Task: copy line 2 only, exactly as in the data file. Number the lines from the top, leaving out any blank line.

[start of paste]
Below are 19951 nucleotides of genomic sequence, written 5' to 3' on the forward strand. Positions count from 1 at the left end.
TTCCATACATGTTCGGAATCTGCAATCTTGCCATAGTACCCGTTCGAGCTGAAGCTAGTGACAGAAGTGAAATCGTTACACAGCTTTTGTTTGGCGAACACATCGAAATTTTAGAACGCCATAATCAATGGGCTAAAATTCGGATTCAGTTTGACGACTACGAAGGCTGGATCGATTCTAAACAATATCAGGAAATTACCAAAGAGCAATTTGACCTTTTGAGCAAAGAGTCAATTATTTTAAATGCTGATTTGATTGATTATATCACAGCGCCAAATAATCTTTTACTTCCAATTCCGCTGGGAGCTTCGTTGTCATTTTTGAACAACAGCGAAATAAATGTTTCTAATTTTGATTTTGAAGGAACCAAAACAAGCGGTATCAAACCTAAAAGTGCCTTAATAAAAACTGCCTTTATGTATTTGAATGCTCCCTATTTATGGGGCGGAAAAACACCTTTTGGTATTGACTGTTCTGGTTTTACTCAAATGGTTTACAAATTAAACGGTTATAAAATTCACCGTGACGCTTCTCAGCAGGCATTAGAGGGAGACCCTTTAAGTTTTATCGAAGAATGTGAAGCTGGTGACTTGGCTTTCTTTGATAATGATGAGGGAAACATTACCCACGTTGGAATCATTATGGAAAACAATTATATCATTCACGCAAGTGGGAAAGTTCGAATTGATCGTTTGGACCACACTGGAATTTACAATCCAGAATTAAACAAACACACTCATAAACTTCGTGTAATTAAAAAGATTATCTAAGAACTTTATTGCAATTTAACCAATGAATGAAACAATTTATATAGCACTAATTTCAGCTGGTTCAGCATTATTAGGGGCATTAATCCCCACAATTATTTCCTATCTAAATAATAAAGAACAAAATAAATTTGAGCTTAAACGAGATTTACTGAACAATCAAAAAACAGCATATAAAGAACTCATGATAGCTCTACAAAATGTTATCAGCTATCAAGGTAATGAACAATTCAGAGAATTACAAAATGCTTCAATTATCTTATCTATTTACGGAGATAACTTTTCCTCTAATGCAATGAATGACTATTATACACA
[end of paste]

TTCCATACATGTTCGGAATCTGCAATCTTGCCATAGTACCCGTTCGAGCTGAAGCTAGTGACAGAAGTGAAATCGTTACACAGCTTTTGTTTGGCGAACACATCGAAATTTTAGAACGCCATAATCAATGGGCTAAAATTCGGATTCAGTTTGACGACTACGAAGGCTGGATCGATTCTAAACAATATCAGGAAATTACCAAAGAGCAATTTGACCTTTTGAGCAAAGAGTCAATTATTTTAAATGCTGATTTGATTGATTATATCACAGCGCCAAATAATCTTTTACTTCCAATTCCGCTGGGAGCTTCGTTGTCATTTTTGAACAACAGCGAAATAAATGTTTCTAATTTTGATTTTGAAGGAACCAAAACAAGCGGTATCAAACCTAAAAGTGCCTTAATAAAAACTGCCTTTATGTATTTGAATGCTCCCTATTTATGGGGCGGAAAAACACCTTTTGGTATTGACTGTTCTGGTTTTACTCAAATGGTTTACAAATTAAACGGTTATAAAATTCACCGTGACGCTTCTCAGCAGGCATTAGAGGGAGACCCTTTAAGTTTTATCGAAGAATGTGAAGCTGGTGACTTGGCTTTCTTTGATAATGATGAGGGAAACATTACCCACGTTGGAATCATTATGGAAAACAATTATATCATTCACGCAAGTGGGAAAGTTCGAATTGATCGTTTGGACCACACTGGAATTTACAATCCAGAATTAAACAAACACACTCATAAACTTCGTGTAATTAAAAAGATTATCTAAGAACTTTATTGCAATTTAACCAATGAATGAAACAATTTATATAGCACTAATTTCAGCTGGTTCAGCATTATTAGGGGCATTAATCCCCACAATTATTTCCTATCTAAATAATAAAGAACAAAATAAATTTGAGCTTAAACGAGATTTACTGAACAATCAAAAAACAGCATATAAAGAACTCATGATAGCTCTACAAAATGTTATCAGCTATCAAGGTAATGAACAATTCAGAGAATTACAAAATGCTTCAATTATCTTATCTATTTACGGAGATAACTTTTCCTCTAATGCAATGAATGACTATTATACACA